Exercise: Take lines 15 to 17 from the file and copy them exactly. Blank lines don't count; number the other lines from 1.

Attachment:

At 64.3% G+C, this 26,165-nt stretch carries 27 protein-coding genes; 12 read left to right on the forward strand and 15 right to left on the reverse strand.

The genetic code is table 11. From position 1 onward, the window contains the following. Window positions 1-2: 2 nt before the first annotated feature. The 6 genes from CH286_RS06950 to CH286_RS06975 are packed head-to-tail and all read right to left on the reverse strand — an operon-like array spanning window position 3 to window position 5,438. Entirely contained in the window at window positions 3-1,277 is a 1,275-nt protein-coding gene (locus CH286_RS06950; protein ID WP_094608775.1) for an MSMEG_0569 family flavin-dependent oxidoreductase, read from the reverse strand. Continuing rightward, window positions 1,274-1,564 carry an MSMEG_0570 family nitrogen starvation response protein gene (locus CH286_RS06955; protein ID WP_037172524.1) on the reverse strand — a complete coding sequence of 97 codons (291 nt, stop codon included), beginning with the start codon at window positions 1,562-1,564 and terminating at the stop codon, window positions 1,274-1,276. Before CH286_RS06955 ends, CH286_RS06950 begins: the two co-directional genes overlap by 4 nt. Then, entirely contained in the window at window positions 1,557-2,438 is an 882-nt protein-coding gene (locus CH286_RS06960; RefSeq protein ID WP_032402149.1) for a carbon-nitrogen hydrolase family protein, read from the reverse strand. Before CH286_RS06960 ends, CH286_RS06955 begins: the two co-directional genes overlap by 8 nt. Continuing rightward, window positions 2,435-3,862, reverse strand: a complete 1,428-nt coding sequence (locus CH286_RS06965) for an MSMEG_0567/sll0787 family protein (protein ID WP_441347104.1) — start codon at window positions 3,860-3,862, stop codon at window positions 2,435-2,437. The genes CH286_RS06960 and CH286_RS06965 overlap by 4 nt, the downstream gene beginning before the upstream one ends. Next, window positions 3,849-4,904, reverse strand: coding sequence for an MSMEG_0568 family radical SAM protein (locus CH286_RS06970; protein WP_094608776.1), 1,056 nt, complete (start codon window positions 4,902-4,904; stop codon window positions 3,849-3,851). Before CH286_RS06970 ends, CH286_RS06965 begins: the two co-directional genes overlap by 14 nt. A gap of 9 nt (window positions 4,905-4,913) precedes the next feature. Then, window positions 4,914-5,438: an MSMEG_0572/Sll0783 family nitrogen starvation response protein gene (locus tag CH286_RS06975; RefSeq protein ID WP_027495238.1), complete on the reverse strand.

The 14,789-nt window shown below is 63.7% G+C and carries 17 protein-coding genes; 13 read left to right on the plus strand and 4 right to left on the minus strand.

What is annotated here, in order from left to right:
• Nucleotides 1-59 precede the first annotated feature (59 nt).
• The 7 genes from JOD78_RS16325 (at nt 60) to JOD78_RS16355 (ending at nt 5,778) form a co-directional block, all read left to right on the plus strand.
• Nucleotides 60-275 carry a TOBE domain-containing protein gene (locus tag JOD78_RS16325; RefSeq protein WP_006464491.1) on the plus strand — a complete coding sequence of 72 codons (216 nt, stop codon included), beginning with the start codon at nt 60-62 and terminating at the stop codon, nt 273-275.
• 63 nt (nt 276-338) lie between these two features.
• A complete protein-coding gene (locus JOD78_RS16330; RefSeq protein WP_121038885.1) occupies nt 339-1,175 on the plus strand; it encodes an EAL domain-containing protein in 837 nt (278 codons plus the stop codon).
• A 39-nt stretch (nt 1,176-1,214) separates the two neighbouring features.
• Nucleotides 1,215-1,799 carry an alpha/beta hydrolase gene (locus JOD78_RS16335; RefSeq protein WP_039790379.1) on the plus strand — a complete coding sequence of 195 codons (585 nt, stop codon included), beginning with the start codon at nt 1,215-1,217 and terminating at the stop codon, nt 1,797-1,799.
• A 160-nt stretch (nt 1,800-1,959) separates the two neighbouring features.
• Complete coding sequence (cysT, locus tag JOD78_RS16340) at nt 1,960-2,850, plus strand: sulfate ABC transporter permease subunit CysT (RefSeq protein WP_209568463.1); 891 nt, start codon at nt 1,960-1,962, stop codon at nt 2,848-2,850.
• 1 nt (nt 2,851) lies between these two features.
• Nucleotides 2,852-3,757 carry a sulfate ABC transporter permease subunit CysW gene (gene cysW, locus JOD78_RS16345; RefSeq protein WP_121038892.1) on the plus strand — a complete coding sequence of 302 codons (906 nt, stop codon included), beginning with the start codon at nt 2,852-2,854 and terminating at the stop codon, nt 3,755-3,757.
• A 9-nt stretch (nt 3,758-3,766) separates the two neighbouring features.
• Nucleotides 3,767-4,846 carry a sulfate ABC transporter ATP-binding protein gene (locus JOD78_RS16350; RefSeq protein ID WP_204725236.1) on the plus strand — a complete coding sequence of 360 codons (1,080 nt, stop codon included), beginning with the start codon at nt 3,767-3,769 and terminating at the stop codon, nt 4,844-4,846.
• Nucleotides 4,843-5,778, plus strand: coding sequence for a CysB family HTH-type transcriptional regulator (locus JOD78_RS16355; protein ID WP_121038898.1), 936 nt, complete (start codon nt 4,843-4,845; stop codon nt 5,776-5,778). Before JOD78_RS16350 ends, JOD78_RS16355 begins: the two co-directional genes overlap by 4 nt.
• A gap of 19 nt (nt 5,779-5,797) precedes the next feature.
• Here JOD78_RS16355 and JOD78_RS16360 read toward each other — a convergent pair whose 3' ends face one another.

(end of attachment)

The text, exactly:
• Nucleotides 2,852-3,757 carry a sulfate ABC transporter permease subunit CysW gene (gene cysW, locus JOD78_RS16345; RefSeq protein WP_121038892.1) on the plus strand — a complete coding sequence of 302 codons (906 nt, stop codon included), beginning with the start codon at nt 2,852-2,854 and terminating at the stop codon, nt 3,755-3,757.
• A 9-nt stretch (nt 3,758-3,766) separates the two neighbouring features.
• Nucleotides 3,767-4,846 carry a sulfate ABC transporter ATP-binding protein gene (locus JOD78_RS16350; RefSeq protein ID WP_204725236.1) on the plus strand — a complete coding sequence of 360 codons (1,080 nt, stop codon included), beginning with the start codon at nt 3,767-3,769 and terminating at the stop codon, nt 4,844-4,846.